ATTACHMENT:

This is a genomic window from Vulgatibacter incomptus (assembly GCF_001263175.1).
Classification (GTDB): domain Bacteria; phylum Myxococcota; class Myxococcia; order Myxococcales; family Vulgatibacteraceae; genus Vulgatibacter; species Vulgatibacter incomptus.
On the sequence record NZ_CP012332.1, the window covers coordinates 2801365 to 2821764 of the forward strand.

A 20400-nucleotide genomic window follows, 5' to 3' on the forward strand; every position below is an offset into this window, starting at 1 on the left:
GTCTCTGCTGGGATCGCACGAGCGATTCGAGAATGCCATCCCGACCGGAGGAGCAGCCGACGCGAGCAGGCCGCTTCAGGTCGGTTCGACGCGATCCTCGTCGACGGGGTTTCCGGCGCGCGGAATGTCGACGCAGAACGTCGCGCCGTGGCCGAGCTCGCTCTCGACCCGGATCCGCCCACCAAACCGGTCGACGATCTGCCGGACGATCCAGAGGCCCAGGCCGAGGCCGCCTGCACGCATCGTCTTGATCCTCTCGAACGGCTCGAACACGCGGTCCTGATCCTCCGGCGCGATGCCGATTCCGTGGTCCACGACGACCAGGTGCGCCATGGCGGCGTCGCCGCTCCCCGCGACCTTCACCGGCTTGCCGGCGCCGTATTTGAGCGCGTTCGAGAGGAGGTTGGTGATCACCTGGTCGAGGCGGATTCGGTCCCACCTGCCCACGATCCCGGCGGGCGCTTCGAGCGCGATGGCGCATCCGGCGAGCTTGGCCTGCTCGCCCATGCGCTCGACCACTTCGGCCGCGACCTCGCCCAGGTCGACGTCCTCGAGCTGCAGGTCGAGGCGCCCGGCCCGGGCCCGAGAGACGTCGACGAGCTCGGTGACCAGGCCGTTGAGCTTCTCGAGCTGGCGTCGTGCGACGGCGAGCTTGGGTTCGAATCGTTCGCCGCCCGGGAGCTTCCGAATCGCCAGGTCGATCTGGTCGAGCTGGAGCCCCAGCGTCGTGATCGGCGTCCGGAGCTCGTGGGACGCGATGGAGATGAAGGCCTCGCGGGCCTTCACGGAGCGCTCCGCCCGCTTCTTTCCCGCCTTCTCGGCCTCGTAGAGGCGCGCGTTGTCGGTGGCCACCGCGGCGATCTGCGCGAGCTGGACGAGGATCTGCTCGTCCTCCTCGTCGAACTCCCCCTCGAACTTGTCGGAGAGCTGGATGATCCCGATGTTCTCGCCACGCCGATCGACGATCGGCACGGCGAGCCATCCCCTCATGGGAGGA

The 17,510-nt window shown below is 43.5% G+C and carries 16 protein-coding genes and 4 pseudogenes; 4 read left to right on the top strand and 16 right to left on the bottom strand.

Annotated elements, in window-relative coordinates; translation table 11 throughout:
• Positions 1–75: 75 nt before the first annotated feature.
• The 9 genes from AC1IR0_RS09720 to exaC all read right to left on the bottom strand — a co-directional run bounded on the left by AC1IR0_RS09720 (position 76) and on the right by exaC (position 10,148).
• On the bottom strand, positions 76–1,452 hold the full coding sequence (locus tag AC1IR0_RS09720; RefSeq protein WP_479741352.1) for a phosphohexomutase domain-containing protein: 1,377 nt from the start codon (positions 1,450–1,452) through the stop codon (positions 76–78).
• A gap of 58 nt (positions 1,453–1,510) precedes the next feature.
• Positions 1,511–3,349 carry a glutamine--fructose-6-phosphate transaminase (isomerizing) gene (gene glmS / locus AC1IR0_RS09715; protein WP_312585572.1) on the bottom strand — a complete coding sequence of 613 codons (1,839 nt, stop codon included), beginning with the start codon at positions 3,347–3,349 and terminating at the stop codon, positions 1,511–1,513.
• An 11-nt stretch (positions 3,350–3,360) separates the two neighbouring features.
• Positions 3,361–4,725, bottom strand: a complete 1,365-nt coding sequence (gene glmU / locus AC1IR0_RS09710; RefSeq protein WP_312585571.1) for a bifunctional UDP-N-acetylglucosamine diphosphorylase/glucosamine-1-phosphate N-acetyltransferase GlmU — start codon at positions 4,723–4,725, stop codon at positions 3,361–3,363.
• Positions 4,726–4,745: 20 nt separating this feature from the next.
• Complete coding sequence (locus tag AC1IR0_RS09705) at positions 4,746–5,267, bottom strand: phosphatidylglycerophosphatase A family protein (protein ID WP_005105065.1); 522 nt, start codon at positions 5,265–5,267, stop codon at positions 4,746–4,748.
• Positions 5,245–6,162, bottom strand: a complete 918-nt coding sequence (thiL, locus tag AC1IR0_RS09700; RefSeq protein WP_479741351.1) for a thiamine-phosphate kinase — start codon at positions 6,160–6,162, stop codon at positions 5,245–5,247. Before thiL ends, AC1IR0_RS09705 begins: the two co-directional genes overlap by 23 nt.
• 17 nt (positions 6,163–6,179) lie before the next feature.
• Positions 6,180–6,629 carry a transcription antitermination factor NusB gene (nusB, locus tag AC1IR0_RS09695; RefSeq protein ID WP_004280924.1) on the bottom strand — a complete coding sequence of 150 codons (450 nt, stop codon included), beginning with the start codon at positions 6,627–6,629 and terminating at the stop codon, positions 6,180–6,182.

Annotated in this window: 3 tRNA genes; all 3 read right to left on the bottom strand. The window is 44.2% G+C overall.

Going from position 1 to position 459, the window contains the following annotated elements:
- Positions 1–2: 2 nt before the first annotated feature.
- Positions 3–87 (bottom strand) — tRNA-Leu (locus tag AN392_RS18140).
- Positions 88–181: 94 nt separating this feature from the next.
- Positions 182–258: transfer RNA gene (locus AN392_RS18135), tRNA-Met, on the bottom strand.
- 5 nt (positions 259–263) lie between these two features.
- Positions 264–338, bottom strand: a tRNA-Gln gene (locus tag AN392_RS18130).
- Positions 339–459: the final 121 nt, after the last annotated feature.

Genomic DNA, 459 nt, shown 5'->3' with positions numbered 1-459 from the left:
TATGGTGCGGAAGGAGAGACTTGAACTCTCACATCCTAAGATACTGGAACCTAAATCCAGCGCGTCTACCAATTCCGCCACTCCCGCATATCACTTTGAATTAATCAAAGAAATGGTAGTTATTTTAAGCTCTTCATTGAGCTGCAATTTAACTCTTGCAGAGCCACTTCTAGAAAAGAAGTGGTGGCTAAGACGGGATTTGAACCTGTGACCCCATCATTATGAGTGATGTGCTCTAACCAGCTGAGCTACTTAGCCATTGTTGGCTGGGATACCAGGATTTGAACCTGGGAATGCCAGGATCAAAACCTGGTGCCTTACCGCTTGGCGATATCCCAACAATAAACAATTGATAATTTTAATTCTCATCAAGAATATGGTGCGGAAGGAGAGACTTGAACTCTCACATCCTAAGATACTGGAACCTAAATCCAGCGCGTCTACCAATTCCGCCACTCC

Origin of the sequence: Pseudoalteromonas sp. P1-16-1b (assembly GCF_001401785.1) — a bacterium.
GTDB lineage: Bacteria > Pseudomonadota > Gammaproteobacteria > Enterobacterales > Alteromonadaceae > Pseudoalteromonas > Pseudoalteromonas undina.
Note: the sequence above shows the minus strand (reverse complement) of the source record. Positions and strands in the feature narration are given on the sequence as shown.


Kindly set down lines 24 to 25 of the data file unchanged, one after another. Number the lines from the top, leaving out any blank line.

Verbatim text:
- Positions 88–181: 94 nt separating this feature from the next.
- Positions 182–258: transfer RNA gene (locus AN392_RS18135), tRNA-Met, on the bottom strand.